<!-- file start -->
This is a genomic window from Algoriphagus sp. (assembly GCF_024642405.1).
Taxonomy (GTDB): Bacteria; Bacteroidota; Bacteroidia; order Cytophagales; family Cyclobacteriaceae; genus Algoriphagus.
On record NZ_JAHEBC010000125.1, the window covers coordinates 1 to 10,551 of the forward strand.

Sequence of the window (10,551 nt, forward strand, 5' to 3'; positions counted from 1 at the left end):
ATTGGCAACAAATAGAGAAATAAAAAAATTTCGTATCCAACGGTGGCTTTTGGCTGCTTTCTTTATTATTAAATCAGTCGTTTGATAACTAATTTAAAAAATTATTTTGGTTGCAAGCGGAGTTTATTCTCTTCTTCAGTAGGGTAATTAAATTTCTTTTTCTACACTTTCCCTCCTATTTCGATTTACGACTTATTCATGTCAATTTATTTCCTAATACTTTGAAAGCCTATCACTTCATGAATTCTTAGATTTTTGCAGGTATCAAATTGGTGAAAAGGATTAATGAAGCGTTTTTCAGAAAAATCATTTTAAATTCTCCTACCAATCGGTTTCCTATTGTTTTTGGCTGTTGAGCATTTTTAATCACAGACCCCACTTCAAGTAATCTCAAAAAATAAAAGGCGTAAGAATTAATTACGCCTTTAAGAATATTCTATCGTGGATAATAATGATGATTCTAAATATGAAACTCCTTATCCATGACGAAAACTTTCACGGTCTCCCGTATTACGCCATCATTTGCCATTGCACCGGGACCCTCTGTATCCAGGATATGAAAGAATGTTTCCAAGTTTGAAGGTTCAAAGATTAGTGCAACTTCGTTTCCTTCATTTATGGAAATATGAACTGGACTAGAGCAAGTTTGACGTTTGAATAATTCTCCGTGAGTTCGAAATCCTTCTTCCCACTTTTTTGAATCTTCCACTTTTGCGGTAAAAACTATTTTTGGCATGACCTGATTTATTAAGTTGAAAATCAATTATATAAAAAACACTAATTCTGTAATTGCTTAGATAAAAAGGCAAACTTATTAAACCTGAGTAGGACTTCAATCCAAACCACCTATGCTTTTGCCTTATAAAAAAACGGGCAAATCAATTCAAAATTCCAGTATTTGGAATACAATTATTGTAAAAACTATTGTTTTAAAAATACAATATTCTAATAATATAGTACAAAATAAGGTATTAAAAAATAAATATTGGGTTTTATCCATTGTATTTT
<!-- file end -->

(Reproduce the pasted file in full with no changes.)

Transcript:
This is a genomic window from Algoriphagus sp. (assembly GCF_024642405.1).
Taxonomy (GTDB): Bacteria; Bacteroidota; Bacteroidia; order Cytophagales; family Cyclobacteriaceae; genus Algoriphagus.
On record NZ_JAHEBC010000125.1, the window covers coordinates 1 to 10,551 of the forward strand.

Sequence of the window (10,551 nt, forward strand, 5' to 3'; positions counted from 1 at the left end):
ATTGGCAACAAATAGAGAAATAAAAAAATTTCGTATCCAACGGTGGCTTTTGGCTGCTTTCTTTATTATTAAATCAGTCGTTTGATAACTAATTTAAAAAATTATTTTGGTTGCAAGCGGAGTTTATTCTCTTCTTCAGTAGGGTAATTAAATTTCTTTTTCTACACTTTCCCTCCTATTTCGATTTACGACTTATTCATGTCAATTTATTTCCTAATACTTTGAAAGCCTATCACTTCATGAATTCTTAGATTTTTGCAGGTATCAAATTGGTGAAAAGGATTAATGAAGCGTTTTTCAGAAAAATCATTTTAAATTCTCCTACCAATCGGTTTCCTATTGTTTTTGGCTGTTGAGCATTTTTAATCACAGACCCCACTTCAAGTAATCTCAAAAAATAAAAGGCGTAAGAATTAATTACGCCTTTAAGAATATTCTATCGTGGATAATAATGATGATTCTAAATATGAAACTCCTTATCCATGACGAAAACTTTCACGGTCTCCCGTATTACGCCATCATTTGCCATTGCACCGGGACCCTCTGTATCCAGGATATGAAAGAATGTTTCCAAGTTTGAAGGTTCAAAGATTAGTGCAACTTCGTTTCCTTCATTTATGGAAATATGAACTGGACTAGAGCAAGTTTGACGTTTGAATAATTCTCCGTGAGTTCGAAATCCTTCTTCCCACTTTTTTGAATCTTCCACTTTTGCGGTAAAAACTATTTTTGGCATGACCTGATTTATTAAGTTGAAAATCAATTATATAAAAAACACTAATTCTGTAATTGCTTAGATAAAAAGGCAAACTTATTAAACCTGAGTAGGACTTCAATCCAAACCACCTATGCTTTTGCCTTATAAAAAAACGGGCAAATCAATTCAAAATTCCAGTATTTGGAATACAATTATTGTAAAAACTATTGTTTTAAAAATACAATATTCTAATAATATAGTACAAAATAAGGTATTAAAAAATAAATATTGGGTTTTATCCATTGTATTTT